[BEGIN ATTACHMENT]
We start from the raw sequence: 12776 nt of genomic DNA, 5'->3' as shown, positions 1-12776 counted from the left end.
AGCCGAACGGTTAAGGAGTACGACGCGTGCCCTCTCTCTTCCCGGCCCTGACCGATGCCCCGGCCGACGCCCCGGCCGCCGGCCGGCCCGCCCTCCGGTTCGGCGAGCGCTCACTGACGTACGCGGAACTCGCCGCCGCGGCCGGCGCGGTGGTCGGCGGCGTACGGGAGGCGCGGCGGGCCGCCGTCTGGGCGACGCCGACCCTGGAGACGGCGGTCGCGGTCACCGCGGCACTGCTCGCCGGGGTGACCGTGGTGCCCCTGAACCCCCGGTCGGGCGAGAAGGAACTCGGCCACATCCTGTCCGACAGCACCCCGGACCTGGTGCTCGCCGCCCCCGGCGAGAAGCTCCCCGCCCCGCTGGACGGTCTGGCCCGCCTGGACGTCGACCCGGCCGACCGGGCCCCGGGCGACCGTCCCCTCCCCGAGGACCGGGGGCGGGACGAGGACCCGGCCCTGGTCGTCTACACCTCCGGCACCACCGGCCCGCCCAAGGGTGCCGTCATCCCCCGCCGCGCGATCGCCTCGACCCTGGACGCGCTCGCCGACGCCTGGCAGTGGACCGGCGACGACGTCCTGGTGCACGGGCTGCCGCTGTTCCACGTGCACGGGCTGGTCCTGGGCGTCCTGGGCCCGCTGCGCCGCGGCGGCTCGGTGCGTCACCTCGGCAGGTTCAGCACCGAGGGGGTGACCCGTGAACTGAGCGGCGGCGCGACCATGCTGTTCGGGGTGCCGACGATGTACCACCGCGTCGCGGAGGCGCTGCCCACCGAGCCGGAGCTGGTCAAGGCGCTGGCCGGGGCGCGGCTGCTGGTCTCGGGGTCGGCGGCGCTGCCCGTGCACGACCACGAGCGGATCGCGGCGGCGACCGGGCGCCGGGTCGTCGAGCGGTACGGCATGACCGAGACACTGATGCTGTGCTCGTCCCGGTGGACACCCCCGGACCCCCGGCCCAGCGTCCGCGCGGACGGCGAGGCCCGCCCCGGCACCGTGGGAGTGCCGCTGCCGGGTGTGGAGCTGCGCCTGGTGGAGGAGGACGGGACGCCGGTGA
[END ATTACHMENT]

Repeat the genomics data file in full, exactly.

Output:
We start from the raw sequence: 12776 nt of genomic DNA, 5'->3' as shown, positions 1-12776 counted from the left end.
AGCCGAACGGTTAAGGAGTACGACGCGTGCCCTCTCTCTTCCCGGCCCTGACCGATGCCCCGGCCGACGCCCCGGCCGCCGGCCGGCCCGCCCTCCGGTTCGGCGAGCGCTCACTGACGTACGCGGAACTCGCCGCCGCGGCCGGCGCGGTGGTCGGCGGCGTACGGGAGGCGCGGCGGGCCGCCGTCTGGGCGACGCCGACCCTGGAGACGGCGGTCGCGGTCACCGCGGCACTGCTCGCCGGGGTGACCGTGGTGCCCCTGAACCCCCGGTCGGGCGAGAAGGAACTCGGCCACATCCTGTCCGACAGCACCCCGGACCTGGTGCTCGCCGCCCCCGGCGAGAAGCTCCCCGCCCCGCTGGACGGTCTGGCCCGCCTGGACGTCGACCCGGCCGACCGGGCCCCGGGCGACCGTCCCCTCCCCGAGGACCGGGGGCGGGACGAGGACCCGGCCCTGGTCGTCTACACCTCCGGCACCACCGGCCCGCCCAAGGGTGCCGTCATCCCCCGCCGCGCGATCGCCTCGACCCTGGACGCGCTCGCCGACGCCTGGCAGTGGACCGGCGACGACGTCCTGGTGCACGGGCTGCCGCTGTTCCACGTGCACGGGCTGGTCCTGGGCGTCCTGGGCCCGCTGCGCCGCGGCGGCTCGGTGCGTCACCTCGGCAGGTTCAGCACCGAGGGGGTGACCCGTGAACTGAGCGGCGGCGCGACCATGCTGTTCGGGGTGCCGACGATGTACCACCGCGTCGCGGAGGCGCTGCCCACCGAGCCGGAGCTGGTCAAGGCGCTGGCCGGGGCGCGGCTGCTGGTCTCGGGGTCGGCGGCGCTGCCCGTGCACGACCACGAGCGGATCGCGGCGGCGACCGGGCGCCGGGTCGTCGAGCGGTACGGCATGACCGAGACACTGATGCTGTGCTCGTCCCGGTGGACACCCCCGGACCCCCGGCCCAGCGTCCGCGCGGACGGCGAGGCCCGCCCCGGCACCGTGGGAGTGCCGCTGCCGGGTGTGGAGCTGCGCCTGGTGGAGGAGGACGGGACGCCGGTGA